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Summary:

As the world moves to browsing the web from mobile devices, iOS jumps in market share again, but Android is coming on fast, and unlikely to slow down any time soon. How long can Apple hold the lead, with Android phones selling so robustly?

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Market research firm Net Applications released its January report, in which iOS reached a new high of 2.06 percent in market share as measured by web browsing. That’s up from 1.69 percent last month, a 22-percent increase, and another indicator that Apple won Christmas. Both the iPod touch and the iPad saw gains of approximately 30 percent from last month, now at 0.20 and 0.67 percent of the overall market. Having just topped one percent last month, the iPhone alone now represents 1.19 percent. If these numbers seem meager, even combined, a two-percent share is nonetheless enough to take third behind OS X, though that may change soon.

At the end of 2007, iPhone OS representation was barely measurable, about 0.06 percent of the overall market. OS X’s meager 3.75 percent dominated iPhone OS. Three years later, OS X actually showed a slight decline from the end of 2009 compared to 2010, ending at just over five percent. In sharp contrast, iOS  has had three straight years of strong growth (between 150 and 200 percent), and is looking to add a fourth. What this means is that with a little luck — OS X jumped to 5.25 percent for January — by the end of 2011 one out of 10 devices accessing the web might be made by Apple. Unfortunately for Apple, its devices aren’t the only ones seeing growth.

Android is unstoppable. The latest hard numbers from NPD saw Android take a majority of smartphone market share in the U.S., 51 percent, while Apple slid from 23 percent to 19 percent. Net Applications data on web browsing share also shows the steady rise of Android smartphones. While iPhone share climbed 17 percent in January, Android saw an increase of 44 percent, on top of a 30 percent increase in December, and that’s just smartphones.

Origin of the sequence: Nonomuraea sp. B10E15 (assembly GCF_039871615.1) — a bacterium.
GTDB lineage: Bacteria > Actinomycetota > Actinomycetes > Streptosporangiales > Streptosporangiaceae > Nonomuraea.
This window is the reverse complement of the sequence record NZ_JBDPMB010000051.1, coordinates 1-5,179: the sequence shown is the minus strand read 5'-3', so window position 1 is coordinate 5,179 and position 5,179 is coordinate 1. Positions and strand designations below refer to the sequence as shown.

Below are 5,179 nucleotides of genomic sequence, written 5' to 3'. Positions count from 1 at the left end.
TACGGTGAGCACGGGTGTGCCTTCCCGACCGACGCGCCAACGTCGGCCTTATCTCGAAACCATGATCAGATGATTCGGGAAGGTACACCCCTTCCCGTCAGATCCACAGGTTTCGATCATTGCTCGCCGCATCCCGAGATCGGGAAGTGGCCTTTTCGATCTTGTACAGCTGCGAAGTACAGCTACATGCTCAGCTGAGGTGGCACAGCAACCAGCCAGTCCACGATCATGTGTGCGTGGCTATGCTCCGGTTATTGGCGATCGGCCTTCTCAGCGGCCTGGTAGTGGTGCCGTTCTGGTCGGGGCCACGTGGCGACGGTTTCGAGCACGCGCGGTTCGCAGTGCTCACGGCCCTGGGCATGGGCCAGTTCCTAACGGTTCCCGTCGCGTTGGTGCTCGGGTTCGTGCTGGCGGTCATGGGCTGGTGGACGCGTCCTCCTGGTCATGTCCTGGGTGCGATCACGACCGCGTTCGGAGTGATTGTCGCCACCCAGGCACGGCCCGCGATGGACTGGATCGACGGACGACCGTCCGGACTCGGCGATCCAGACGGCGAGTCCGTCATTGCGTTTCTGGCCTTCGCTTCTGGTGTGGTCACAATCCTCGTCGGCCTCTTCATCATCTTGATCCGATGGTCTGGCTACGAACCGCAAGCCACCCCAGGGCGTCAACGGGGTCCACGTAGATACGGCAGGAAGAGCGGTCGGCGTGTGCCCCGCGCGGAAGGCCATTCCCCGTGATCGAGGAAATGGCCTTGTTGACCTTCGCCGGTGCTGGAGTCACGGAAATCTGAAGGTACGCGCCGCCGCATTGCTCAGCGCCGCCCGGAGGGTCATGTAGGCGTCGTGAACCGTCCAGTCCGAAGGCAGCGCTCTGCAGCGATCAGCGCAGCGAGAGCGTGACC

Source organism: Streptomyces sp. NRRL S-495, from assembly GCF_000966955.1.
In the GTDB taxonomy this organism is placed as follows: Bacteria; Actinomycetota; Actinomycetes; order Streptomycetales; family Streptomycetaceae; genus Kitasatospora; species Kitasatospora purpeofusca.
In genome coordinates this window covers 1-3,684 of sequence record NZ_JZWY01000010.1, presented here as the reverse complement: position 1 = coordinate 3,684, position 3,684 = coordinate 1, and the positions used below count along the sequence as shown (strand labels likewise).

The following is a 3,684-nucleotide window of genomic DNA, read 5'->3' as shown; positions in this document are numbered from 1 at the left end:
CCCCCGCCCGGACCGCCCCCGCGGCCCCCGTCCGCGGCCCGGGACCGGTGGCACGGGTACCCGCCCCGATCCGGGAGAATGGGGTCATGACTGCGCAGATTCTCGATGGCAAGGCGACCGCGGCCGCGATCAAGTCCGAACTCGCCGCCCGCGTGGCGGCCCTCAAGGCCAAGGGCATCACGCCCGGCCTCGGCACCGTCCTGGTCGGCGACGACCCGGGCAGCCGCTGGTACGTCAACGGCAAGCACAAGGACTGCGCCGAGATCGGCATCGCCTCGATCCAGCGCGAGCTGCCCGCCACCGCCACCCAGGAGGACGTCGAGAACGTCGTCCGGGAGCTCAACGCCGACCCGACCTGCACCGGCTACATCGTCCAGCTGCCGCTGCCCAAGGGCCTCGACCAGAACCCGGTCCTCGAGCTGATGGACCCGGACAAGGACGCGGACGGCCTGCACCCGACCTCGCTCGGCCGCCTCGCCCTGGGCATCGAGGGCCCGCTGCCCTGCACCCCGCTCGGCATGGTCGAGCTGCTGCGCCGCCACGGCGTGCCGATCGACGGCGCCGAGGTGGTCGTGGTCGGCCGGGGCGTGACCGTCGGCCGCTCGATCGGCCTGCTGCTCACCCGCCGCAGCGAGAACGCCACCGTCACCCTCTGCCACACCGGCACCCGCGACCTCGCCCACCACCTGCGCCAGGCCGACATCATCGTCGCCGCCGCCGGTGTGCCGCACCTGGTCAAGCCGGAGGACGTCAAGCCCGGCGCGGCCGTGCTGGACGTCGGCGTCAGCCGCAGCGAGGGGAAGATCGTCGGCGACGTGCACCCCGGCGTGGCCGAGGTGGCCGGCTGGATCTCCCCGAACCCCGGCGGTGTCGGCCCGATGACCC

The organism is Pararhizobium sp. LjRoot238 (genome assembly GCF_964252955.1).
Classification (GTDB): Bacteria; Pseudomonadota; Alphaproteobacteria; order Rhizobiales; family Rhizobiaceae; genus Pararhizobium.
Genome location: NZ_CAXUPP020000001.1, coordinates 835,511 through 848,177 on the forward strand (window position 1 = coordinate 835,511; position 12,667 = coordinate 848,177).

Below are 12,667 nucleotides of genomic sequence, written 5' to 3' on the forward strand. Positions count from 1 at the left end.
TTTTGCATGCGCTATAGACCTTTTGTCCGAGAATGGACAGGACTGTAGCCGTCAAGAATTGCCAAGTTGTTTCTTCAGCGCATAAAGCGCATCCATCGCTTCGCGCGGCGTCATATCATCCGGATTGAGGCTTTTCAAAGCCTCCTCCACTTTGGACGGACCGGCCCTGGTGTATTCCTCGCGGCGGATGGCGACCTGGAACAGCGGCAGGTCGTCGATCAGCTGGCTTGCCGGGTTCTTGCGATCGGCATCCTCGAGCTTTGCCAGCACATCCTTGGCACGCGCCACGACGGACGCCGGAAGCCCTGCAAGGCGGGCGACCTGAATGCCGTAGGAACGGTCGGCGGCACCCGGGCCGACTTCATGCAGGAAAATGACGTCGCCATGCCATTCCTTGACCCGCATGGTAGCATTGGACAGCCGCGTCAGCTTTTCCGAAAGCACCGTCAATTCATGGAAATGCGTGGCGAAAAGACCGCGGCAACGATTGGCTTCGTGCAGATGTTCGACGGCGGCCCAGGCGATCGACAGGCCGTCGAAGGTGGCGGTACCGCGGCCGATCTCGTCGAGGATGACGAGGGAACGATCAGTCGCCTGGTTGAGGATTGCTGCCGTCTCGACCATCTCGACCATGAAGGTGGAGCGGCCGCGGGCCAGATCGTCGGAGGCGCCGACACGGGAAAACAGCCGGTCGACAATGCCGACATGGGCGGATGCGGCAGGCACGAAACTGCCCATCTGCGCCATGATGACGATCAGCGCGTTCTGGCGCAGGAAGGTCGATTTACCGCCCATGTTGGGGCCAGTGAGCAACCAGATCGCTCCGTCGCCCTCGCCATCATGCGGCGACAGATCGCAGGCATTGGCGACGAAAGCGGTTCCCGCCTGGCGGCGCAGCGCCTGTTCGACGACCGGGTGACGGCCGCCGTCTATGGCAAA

Despite admission from Samsung that the Galaxy Tab actually sold far less than the two million units shipped so far, better Android tablets running optimized Honeycomb will be available from multiple manufacturers this year. Add to that Android rivals to the iPod touch, like the Samsung Galaxy Player, and it seems certain that no matter how much iOS grows, Android will grow more. 2011 will likely see Apple reach a high point in web browsing share, but 2012 most likely belongs to Android.

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  1. “Android is unstoppable.”

    It has terminal cancer and it will stop itself.

    – patent infringement
    – malware
    -fragmentation of UX, device functionality and support, cheap knockoffs w/ damaging reputaions
    – no center of control
    – inadequate reliability, battery life, security
    – viri and botnets

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  2. Competition is good. Nuffield said…..

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  3. I’m sure it’d be a much higher percentage if the media intensity of desktops was scaled in comparison to mobile devices. So, if you were to put everything on an even scale with curves implemented, I think we’d see a much higher %. However, that being said, most of the time if someone has the option to sit down and watch videos they’re going to do so on a desktop/laptop before they’d do it on a phone or iPad. -iphone.blogupdates.net

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  4. The world map of the market shares of iOS and Android on a per country basis is available at http://www.browserrank.com. iOS is still struggling both in terms of mobile OS and mobile Browser.

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  5. Michael David Wednesday, March 9, 2011

    Jade, do you ever get tired of being wrong about Apple? Here is a quote from your pre-launch iPad article, predicting “failure”:

    “Looking back at iPhone launches, a million iPads ordered would definitely be a success, probably more than all the Slate PCs with Windows sold since 2002. Don’t expect that to happen. ”

    Yes, expect it to happen. The iPad launch outperformed the iPhone. They sold 3 million units in 80 days. They’ve sold How about 10 million in 2010? Would that “definitely be a success”?

    Seriously, enough with the goofy anti-Apple predictions – you’re batting .000 now. Android isn’t going to overtake Apple. The iPad isn’t going to fail. And yes, there will be lines at the Apple store. Here’s a tip: start predicting Apple’s successes, then you’ll start getting it right. Until then, you just provide lots of BWAHAHAAHA fodder for Apple fans.

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